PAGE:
Transformers are widely used in NLP tasks. However, current approaches to leveraging transformers to understand language expose one weak spot: Number understanding. In some scenarios, numbers frequently occur, especially in semi-structured data like tables. But current approaches to rich-number tasks with transformer-based language models abandon or lose some of the numeracy information - e.g., breaking numbers into sub-word tokens - which leads to many number-related errors. In this paper, we propose the LUNA framework which improves the numerical reasoning and calculation capabilities of transformer-based language models. With the number plugin of NumTok and NumBed, LUNA represents each number as a whole to model input. With number pre-training, including regression loss and model distillation, LUNA bridges the gap between number and vocabulary embeddings. To the best of our knowledge, this is the first work that explicitly injects numeracy capability into language models using Number Plugins. Besides evaluating toy models on toy tasks, we evaluate LUNA on three large-scale transformer models (RoBERTa, BERT, TabBERT) over three different downstream tasks (TATQA, TabFact, CrediTrans), and observe the performances of language models are constantly improved by LUNA. The augmented models also improve the official baseline of TAT-QA (EM: 50.15 -> 59.58) and achieve SOTA performance on CrediTrans (F1 = 86.17).
translated by 谷歌翻译
Given a few seed entities of a certain type (e.g., Software or Programming Language), entity set expansion aims to discover an extensive set of entities that share the same type as the seeds. Entity set expansion in software-related domains such as StackOverflow can benefit many downstream tasks (e.g., software knowledge graph construction) and facilitate better IT operations and service management. Meanwhile, existing approaches are less concerned with two problems: (1) How to deal with multiple types of seed entities simultaneously? (2) How to leverage the power of pre-trained language models (PLMs)? Being aware of these two problems, in this paper, we study the entity set co-expansion task in StackOverflow, which extracts Library, OS, Application, and Language entities from StackOverflow question-answer threads. During the co-expansion process, we use PLMs to derive embeddings of candidate entities for calculating similarities between entities. Experimental results show that our proposed SECoExpan framework outperforms previous approaches significantly.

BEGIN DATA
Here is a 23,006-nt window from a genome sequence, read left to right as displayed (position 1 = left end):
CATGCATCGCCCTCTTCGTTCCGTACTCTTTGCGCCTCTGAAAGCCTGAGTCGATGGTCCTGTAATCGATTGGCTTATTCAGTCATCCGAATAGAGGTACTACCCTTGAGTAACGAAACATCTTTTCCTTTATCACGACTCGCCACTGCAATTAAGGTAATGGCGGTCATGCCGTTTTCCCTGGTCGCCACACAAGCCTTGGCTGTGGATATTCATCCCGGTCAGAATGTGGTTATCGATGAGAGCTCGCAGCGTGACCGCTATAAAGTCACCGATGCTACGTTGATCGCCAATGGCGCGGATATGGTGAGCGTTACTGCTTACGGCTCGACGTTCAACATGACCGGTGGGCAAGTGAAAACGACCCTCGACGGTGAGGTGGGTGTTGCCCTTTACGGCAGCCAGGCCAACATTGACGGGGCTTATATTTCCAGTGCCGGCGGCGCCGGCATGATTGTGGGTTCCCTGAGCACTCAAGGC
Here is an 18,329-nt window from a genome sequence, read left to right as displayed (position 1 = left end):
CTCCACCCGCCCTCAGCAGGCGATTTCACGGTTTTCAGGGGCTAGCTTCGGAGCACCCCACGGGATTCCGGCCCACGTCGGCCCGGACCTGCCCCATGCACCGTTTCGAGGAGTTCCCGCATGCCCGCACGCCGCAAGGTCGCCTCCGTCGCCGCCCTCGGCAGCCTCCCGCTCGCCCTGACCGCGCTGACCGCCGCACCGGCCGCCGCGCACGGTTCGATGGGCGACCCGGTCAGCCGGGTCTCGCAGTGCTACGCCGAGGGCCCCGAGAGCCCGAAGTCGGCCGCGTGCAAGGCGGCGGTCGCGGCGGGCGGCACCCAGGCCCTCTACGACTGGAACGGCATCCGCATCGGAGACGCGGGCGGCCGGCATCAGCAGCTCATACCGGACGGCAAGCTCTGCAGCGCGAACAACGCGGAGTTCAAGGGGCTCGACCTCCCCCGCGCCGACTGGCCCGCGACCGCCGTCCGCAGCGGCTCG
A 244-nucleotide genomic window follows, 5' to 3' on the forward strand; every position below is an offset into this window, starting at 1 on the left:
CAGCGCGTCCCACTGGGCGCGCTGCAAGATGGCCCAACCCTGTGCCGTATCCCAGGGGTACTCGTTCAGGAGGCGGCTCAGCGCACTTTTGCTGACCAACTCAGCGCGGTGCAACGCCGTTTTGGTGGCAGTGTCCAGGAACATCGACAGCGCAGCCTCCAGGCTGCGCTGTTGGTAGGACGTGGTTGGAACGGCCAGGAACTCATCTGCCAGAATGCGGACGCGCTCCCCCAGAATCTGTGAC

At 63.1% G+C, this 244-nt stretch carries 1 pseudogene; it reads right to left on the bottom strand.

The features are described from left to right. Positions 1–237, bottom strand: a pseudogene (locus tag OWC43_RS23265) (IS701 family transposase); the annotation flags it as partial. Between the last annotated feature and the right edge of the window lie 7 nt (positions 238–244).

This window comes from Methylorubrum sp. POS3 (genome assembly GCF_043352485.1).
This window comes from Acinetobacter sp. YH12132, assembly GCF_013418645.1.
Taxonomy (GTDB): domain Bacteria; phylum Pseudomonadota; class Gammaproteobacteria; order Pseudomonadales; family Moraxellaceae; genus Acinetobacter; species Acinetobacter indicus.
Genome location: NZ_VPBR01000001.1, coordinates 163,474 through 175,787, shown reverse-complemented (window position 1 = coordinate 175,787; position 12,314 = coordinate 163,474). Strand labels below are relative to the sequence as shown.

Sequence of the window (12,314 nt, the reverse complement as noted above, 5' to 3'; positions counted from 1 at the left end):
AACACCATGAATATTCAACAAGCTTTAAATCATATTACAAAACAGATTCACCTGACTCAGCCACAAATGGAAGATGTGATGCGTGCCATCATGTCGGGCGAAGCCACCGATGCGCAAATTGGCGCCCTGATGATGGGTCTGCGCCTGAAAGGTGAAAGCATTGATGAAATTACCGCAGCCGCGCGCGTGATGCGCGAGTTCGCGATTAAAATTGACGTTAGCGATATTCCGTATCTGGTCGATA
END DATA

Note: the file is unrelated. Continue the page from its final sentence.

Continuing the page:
translated by 谷歌翻译
Segmenting the fine structure of the mouse brain on magnetic resonance (MR) images is critical for delineating morphological regions, analyzing brain function, and understanding their relationships. Compared to a single MRI modality, multimodal MRI data provide complementary tissue features that can be exploited by deep learning models, resulting in better segmentation results. However, multimodal mouse brain MRI data is often lacking, making automatic segmentation of mouse brain fine structure a very challenging task. To address this issue, it is necessary to fuse multimodal MRI data to produce distinguished contrasts in different brain structures. Hence, we propose a novel disentangled and contrastive GAN-based framework, named MouseGAN++, to synthesize multiple MR modalities from single ones in a structure-preserving manner, thus improving the segmentation performance by imputing missing modalities and multi-modality fusion. Our results demonstrate that the translation performance of our method outperforms the state-of-the-art methods. Using the subsequently learned modality-invariant information as well as the modality-translated images, MouseGAN++ can segment fine brain structures with averaged dice coefficients of 90.0% (T2w) and 87.9% (T1w), respectively, achieving around +10% performance improvement compared to the state-of-the-art algorithms. Our results demonstrate that MouseGAN++, as a simultaneous image synthesis and segmentation method, can be used to fuse cross-modality information in an unpaired manner and yield more robust performance in the absence of multimodal data. We release our method as a mouse brain structural segmentation tool for free academic usage at https://github.com/yu02019.
translated by 谷歌翻译